People who have a considerable amount of net worth are termed as High-Net-Worth-Individuals (HNIs). In India, an individual who has investable assets that exceed the mark of Rs 5 crore is typically considered to be a high-net-worth-individual. In most cases, HNIs are business owners, entrepreneurs, successful professionals, corporate executives, or even those who have inherited a substantial amount of wealth.
Different types of HNIs
Those owning liquid assets that are valued at around Rs 5 crore are known as high-net-worth-individuals.
Very-High-Net-Worth-Individuals (VHNIs) own liquid assets in the range of Rs 5 crore and Rs 25 crore.
Investors who own investable amounts of anything above Rs 25 crore are categorised as Ultra-High-Net-Worth-Individuals (UHNIs).
Private banking services often play a crucial role in managing their financial affairs.
What can HNIs consider investing in?
HNIs, insurance companies, banks, endowment funds, etc., tend to invest in hedge funds. Hedge fund managers take on an aggressive front while investing, adopting methods such as taking up long and short positions in the stock market, buying as well as selling bonds, equities, arbitrage, currencies, securities commodities, and so on. The quantum of wealth involved in this fund is high with investors being able to profit from both a bullish and bearish market. However, do consider the risks involved such as depending on the strategy of the fund manager, the lock-in period required, or even the stress levels that a high expense ratio can bring about.
Private equity funds
As the name suggests, private equity funds are not traded on public stock exchanges but are investments that are made in private companies. Usually, these funds are only available to accredited investors such as HNIs. While private equity funds do include high risk, investing in these funds can also result in high returns.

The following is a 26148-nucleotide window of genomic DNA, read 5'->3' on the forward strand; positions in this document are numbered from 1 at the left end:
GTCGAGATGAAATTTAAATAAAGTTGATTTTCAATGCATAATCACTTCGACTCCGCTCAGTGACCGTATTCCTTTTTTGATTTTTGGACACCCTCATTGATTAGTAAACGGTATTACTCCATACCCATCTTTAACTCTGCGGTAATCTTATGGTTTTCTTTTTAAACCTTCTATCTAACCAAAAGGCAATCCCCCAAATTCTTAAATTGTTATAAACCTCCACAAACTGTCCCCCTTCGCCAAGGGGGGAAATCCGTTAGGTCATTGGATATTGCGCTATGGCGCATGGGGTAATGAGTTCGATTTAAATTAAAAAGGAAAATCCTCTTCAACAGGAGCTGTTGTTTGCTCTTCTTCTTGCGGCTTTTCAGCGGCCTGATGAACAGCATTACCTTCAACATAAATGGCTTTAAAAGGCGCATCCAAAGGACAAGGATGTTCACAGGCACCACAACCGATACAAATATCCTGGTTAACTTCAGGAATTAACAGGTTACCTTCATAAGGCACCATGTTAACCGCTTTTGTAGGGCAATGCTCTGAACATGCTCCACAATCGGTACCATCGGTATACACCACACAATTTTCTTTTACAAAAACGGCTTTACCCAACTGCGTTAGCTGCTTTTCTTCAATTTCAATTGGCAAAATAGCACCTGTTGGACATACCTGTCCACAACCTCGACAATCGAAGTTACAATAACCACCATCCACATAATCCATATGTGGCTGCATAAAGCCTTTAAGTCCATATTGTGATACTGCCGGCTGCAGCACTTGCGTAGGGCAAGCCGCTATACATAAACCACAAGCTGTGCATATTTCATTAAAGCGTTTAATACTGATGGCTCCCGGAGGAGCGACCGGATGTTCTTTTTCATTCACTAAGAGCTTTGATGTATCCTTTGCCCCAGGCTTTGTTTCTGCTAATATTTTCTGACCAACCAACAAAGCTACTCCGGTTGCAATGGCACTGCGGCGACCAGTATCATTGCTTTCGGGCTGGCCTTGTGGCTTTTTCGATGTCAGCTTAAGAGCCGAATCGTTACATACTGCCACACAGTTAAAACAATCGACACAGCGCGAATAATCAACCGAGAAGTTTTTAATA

A recent industry survey revealed that 61% of HNIs and UHNIs are aiming to invest in real estate in 2023-24. HNIs have the option of buying properties directly or investing in real estate funds or Real Estate Investment Trusts (REITs).
Challenges faced by HNIs
Risk of liquidity
Certain investments do not offer liquidity since they are not easy to sell immediately. Investing in real estate is a prime example, and this can be a hindrance for HNIs who need immediate access to their money in times of need.
Risk of market fluctuations
Investing in complex financial products such as private equity funds or hedge funds can be risky since these funds are highly sensitive to market fluctuations.
Given the volume of their investments, HNIs often face tax issues such as capital gains taxes, gift taxes, and estate taxes. For instance, Budget 2023 increased tax collected at source from 5% to 20% on the remittances that are made out of India under the Liberalised Remittance Scheme. This will impact HNIs who are looking to invest in foreign securities.
To face the challenges involved with their investments and mitigate risks, it is advisable for HNIs to take the guidance of financial advisors who can help establish diversified portfolios and also offer other services with regards to private banking and business banking. These advisors also help with investing in suitable insurance products to safeguard the investor’s assets.